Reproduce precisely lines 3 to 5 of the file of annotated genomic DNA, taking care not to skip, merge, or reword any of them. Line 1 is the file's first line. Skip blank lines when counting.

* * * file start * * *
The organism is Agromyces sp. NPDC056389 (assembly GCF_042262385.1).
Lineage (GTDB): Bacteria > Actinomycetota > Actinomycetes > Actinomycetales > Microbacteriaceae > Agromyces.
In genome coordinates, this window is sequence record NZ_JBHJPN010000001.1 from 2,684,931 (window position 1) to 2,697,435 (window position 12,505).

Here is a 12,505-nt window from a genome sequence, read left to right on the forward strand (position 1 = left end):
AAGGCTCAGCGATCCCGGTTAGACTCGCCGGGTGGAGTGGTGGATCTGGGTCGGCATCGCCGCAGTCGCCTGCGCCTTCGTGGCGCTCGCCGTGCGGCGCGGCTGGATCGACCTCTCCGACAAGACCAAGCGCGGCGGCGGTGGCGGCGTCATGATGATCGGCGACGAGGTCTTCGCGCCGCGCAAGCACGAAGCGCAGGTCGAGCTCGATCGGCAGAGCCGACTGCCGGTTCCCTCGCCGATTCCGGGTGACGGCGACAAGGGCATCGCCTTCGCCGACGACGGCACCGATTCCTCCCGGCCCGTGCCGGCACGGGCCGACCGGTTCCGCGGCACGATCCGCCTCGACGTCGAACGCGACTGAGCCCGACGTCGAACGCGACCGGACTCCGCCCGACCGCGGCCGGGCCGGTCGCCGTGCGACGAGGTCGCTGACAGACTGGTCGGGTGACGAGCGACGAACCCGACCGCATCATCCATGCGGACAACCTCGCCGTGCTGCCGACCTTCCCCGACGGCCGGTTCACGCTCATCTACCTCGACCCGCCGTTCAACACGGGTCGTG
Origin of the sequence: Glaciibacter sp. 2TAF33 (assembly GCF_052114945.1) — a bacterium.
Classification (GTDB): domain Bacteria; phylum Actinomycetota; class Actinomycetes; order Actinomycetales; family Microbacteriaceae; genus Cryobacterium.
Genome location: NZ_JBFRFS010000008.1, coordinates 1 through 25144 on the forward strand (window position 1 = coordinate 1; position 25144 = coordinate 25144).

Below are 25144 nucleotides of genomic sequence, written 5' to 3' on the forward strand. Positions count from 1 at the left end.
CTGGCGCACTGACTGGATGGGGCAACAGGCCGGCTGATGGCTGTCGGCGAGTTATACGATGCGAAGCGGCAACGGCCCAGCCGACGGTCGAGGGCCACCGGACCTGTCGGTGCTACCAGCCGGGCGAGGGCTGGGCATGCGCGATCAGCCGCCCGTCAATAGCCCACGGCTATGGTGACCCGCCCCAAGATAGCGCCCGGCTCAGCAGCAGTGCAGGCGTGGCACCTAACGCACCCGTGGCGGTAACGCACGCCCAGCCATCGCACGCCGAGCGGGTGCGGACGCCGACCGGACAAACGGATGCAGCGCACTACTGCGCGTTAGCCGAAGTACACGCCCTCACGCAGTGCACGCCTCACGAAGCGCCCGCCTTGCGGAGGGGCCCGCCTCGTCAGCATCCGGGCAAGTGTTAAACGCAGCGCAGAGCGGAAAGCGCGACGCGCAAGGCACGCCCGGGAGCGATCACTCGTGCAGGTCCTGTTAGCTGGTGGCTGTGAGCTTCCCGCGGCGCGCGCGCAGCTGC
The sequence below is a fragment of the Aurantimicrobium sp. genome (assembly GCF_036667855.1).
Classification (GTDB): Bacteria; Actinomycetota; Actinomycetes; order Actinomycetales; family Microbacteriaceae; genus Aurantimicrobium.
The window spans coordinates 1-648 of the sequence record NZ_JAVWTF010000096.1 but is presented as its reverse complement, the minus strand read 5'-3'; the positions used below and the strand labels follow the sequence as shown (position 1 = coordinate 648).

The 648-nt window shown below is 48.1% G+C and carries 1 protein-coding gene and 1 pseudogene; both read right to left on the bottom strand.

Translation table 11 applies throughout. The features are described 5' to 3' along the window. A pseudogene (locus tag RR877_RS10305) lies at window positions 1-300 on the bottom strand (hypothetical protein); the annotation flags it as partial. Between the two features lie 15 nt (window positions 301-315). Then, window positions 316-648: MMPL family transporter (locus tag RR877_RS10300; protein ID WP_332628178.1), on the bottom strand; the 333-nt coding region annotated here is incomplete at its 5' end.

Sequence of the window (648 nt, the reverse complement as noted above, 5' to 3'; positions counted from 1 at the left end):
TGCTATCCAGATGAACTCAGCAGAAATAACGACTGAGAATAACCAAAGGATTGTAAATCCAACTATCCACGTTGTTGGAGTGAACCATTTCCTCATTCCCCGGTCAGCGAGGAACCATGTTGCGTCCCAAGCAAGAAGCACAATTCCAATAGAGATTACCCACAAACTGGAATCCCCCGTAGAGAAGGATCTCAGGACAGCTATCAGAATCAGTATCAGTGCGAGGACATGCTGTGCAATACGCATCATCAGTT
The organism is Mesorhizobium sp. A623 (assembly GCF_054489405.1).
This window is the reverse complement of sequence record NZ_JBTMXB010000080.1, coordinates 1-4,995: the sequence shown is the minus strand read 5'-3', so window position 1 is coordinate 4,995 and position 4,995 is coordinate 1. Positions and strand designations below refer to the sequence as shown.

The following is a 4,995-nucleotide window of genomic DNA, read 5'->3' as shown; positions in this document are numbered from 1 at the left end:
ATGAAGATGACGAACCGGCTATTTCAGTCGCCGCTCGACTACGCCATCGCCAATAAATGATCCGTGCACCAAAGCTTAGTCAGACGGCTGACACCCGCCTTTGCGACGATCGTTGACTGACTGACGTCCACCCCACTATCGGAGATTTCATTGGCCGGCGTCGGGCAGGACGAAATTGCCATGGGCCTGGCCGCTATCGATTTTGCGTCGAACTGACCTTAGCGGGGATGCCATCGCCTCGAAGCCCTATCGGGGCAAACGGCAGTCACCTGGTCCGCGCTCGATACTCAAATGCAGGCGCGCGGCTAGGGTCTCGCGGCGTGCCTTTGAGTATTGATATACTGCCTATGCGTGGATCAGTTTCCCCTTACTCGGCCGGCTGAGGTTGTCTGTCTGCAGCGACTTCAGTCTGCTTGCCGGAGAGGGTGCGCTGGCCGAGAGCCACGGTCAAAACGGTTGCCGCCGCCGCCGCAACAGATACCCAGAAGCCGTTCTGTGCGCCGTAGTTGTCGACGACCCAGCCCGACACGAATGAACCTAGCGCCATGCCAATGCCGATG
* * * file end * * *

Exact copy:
In genome coordinates, this window is sequence record NZ_JBHJPN010000001.1 from 2,684,931 (window position 1) to 2,697,435 (window position 12,505).

Here is a 12,505-nt window from a genome sequence, read left to right on the forward strand (position 1 = left end):
AAGGCTCAGCGATCCCGGTTAGACTCGCCGGGTGGAGTGGTGGATCTGGGTCGGCATCGCCGCAGTCGCCTGCGCCTTCGTGGCGCTCGCCGTGCGGCGCGGCTGGATCGACCTCTCCGACAAGACCAAGCGCGGCGGCGGTGGCGGCGTCATGATGATCGGCGACGAGGTCTTCGCGCCGCGCAAGCACGAAGCGCAGGTCGAGCTCGATCGGCAGAGCCGACTGCCGGTTCCCTCGCCGATTCCGGGTGACGGCGACAAGGGCATCGCCTTCGCCGACGACGGCACCGATTCCTCCCGGCCCGTGCCGGCACGGGCCGACCGGTTCCGCGGCACGATCCGCCTCGACGTCGAACGCGACTGAGCCCGACGTCGAACGCGACCGGACTCCGCCCGACCGCGGCCGGGCCGGTCGCCGTGCGACGAGGTCGCTGACAGACTGGTCGGGTGACGAGCGACGAACCCGACCGCATCATCCATGCGGACAACCTCGCCGTGCTGCCGACCTTCCCCGACGGCCGGTTCACGCTCATCTACCTCGACCCGCCGTTCAACACGGGTCGTG